As the Christmas holidays approach, employees tend to deal with more distractions than usual as festive activities can easily cause people’s minds to wander when they’re at work. From a health and safety perspective, it’s worth considering how these issues affect workers on the floor, on site, on the road or at home and what you can do to minimise increased safety issues and ensure Christmas safety in the workplace is adhered to.
Increased alcohol intake
Work and family gatherings are often an opportunity for people to have a few drinks-but it’s imperative that nobody is allowed to get behind the wheel after consuming alcohol. No employer wants their workers involved in a car crash. Alcohol affects your vision, judgement, concentration, coordination and reaction time and that’s why you shouldn’t operate dangerous machinery or tools if you’ve been drinking. You need to be alert and in control to make sure that you’re not putting yourself or others at risk.
With the busy Christmas period, some employers need to bring in temporary staff to cover. Businesses and self-employed people using temporary workers must provide the same level of health and safety protection for them as they do for employees and employers should ensure that all staff are reminded of company policies and all required training is duly completed.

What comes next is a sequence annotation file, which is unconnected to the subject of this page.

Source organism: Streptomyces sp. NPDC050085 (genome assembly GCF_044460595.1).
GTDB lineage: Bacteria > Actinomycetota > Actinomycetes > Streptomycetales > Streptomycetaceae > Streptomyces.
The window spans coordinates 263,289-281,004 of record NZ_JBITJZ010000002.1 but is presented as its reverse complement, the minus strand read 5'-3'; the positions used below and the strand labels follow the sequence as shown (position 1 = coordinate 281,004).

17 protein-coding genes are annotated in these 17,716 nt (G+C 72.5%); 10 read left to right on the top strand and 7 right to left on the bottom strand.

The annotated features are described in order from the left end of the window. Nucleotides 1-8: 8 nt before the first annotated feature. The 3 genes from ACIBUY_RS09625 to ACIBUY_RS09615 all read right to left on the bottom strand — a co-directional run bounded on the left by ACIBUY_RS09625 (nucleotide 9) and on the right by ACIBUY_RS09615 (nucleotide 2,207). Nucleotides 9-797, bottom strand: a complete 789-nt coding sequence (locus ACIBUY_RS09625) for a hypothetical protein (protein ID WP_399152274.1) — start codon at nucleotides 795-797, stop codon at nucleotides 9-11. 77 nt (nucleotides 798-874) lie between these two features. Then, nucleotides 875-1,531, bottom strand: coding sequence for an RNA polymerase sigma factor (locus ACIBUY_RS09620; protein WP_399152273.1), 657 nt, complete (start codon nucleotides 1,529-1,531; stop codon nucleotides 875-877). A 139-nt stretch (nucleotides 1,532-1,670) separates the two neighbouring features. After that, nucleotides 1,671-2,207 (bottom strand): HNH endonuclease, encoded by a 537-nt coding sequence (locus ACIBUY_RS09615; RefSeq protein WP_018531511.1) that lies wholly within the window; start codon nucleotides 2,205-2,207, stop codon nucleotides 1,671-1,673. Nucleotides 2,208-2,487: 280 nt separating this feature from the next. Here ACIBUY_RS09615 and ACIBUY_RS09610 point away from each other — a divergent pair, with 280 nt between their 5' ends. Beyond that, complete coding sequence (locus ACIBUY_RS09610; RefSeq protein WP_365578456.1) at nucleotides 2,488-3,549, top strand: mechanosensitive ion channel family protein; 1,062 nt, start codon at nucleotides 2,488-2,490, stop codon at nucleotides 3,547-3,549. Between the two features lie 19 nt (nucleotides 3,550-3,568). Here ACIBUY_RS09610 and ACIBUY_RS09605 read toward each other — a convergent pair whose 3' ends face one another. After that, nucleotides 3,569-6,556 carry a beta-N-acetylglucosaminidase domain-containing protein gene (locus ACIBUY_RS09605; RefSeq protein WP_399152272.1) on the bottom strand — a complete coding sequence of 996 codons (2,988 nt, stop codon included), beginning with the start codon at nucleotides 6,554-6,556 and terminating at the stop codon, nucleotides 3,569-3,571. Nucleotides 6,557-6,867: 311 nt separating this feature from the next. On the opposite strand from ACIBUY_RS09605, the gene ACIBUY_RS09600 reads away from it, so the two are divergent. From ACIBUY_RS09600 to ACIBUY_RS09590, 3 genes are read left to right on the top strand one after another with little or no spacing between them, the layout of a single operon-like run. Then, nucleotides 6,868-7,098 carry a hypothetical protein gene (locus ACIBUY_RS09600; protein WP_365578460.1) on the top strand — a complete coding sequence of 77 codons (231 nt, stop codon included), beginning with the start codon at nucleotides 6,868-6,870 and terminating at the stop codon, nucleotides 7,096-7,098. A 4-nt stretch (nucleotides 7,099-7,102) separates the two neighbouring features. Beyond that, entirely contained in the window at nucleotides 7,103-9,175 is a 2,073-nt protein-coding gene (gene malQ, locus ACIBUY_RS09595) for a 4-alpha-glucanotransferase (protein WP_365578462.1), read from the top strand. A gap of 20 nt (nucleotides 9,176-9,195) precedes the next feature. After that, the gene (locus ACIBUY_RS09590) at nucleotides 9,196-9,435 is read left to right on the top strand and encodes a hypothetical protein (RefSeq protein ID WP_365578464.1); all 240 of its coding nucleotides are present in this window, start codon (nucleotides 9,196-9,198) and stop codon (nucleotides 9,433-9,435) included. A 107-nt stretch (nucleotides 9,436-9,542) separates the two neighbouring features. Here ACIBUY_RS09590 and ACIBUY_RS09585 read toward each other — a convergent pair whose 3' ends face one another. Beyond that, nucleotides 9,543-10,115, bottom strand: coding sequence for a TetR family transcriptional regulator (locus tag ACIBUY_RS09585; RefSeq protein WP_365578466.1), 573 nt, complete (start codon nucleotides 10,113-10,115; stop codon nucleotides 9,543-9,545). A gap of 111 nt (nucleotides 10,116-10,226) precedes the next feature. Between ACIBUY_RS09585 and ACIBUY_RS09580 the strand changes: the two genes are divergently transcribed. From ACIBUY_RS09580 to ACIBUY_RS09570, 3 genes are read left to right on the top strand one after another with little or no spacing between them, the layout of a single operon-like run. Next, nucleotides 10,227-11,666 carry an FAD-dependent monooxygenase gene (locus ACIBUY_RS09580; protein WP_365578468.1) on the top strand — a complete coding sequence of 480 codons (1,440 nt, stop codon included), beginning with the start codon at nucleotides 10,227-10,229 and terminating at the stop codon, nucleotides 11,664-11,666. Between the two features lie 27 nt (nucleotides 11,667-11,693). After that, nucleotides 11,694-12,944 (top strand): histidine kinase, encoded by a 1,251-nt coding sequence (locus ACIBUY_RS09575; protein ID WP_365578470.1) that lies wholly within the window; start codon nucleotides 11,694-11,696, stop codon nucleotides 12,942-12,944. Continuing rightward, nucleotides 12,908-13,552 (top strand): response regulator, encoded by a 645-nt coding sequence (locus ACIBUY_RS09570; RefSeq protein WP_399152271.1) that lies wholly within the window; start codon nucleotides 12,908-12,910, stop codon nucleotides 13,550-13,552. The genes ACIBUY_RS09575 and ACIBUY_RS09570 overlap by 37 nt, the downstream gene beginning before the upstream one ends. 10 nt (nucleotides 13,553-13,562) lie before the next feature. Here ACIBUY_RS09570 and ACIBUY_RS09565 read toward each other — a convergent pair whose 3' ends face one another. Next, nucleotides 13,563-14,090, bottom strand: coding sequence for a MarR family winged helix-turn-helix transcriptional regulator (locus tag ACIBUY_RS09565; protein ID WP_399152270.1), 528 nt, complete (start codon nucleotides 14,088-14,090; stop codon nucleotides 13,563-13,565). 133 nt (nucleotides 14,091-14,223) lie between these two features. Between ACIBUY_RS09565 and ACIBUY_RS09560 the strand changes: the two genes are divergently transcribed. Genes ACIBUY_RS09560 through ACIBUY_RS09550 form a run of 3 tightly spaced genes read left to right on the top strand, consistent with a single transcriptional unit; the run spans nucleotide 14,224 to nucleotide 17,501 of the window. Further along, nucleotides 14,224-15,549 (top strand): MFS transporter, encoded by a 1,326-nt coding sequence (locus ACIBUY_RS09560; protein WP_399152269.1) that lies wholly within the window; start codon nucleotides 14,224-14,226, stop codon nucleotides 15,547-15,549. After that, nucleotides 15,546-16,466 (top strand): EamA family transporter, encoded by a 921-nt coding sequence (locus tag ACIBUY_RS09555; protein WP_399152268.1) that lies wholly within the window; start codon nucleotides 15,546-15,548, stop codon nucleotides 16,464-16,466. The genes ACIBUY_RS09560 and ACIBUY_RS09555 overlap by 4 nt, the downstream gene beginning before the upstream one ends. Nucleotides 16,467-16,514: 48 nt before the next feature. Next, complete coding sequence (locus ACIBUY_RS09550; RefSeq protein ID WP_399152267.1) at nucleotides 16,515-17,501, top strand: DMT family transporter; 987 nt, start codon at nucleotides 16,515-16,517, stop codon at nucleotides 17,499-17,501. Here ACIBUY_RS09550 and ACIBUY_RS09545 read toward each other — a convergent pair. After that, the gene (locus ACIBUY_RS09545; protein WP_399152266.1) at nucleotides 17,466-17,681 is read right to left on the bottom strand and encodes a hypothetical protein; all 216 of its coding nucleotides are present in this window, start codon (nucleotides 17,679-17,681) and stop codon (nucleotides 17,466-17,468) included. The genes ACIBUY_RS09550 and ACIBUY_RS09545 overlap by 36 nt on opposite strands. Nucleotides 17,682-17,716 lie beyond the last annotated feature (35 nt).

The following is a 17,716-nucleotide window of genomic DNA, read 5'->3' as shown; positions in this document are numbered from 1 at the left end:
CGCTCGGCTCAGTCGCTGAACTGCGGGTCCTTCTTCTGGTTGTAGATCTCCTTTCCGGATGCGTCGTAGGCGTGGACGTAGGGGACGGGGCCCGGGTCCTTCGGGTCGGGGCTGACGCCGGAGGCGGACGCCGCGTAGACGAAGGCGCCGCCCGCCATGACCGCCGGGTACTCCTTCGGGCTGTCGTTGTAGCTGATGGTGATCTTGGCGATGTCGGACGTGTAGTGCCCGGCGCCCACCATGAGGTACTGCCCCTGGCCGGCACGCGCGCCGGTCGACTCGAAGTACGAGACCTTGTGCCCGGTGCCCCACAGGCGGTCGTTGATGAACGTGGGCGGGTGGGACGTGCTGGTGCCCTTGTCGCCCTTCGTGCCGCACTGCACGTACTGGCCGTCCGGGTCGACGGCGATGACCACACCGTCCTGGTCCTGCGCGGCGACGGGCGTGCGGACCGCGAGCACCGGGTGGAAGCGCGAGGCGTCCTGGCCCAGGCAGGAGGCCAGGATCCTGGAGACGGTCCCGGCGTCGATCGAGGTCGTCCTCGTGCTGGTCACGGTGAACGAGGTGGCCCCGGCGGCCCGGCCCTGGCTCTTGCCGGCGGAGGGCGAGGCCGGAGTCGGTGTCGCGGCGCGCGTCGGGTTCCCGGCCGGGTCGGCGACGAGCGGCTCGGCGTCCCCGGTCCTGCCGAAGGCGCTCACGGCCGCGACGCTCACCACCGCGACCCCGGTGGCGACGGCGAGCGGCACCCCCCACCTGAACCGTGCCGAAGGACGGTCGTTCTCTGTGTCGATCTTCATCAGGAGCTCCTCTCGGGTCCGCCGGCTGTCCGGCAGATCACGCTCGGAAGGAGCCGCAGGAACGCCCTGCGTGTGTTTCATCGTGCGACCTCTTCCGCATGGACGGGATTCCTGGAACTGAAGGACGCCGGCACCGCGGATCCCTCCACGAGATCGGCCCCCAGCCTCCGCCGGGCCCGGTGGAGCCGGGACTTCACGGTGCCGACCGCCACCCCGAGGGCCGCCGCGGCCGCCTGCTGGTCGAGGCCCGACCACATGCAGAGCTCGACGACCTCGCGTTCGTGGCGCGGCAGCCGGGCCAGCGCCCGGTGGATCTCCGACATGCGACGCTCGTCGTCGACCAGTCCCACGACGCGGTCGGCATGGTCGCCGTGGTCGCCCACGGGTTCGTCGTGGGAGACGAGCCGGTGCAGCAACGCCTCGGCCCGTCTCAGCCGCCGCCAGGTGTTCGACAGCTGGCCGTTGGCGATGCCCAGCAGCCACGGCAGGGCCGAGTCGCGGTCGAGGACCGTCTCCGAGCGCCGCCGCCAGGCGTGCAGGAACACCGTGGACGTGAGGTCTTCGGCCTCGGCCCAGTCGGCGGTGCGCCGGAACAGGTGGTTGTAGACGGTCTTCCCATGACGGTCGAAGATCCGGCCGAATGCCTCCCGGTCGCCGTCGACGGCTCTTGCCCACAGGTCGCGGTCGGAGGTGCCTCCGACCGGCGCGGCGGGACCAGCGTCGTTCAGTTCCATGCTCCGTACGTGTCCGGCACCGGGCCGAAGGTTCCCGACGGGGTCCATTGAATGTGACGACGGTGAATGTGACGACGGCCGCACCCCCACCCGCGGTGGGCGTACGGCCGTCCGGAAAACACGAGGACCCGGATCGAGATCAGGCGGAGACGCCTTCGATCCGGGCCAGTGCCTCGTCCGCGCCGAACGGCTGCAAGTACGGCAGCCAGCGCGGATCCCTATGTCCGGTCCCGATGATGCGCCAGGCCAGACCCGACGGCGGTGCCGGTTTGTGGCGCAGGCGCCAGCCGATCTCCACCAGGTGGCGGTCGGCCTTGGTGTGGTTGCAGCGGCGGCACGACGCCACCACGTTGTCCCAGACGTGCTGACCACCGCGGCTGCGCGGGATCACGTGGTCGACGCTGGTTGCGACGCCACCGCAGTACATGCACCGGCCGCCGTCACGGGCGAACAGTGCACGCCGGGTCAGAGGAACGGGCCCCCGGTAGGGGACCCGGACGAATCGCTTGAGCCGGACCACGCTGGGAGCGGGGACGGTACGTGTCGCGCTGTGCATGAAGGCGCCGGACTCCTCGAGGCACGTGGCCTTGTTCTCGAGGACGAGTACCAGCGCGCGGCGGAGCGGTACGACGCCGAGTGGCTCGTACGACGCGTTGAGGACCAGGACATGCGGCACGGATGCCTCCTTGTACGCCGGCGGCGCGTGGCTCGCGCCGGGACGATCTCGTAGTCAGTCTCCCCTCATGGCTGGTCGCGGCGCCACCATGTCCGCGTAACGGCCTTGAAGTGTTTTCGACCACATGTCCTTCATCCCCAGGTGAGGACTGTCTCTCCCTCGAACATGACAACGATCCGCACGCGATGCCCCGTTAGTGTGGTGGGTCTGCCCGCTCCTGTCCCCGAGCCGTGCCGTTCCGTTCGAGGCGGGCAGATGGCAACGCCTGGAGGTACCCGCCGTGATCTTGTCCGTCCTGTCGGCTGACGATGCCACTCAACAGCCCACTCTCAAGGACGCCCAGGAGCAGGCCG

Slips and trips
It is important for employers to make sure that decorations do not compromise the safety of employees in the workplace. Christmas decorations can often lead to cables and other obstructions across walkways, which increase the chance of accidents in the workplace. Ensure that all emergency exits are kept clear and that any decorations are securely put up; depending on the extent of the decorations, it may be worth factoring them into any risk assessments.
A cold workplace isn’t just annoying; it can be dangerous. It is because of this that HSE suggests how cold they think a workplace should be. For most workplaces, HSE recommends a minimum temperature of 16 degrees Celsius. However, if the work involves “rigorous physical effort”, then HSE suggests a minimum temperature of 13 degrees Celsius. HSE also points out that these temperatures are not a legal requirement. It is ultimately the responsibility of the employer to decide how cold is too cold.
MSD’s and injuries from lifting
During the Christmas period, with new stock flooding into a business, more employees are lifting more objects more frequently than at any other time of the year, which can result in injury. A major cause of MSDs is poor manual handling and this can happen when people are inexperienced or untrained and they fail to plan a task properly. Make sure all staff are trained in manual handling and all additional risk assessments are carried out and documented.
For further information on Christmas safety in the workplace and any other health and safety issues, please contact us here.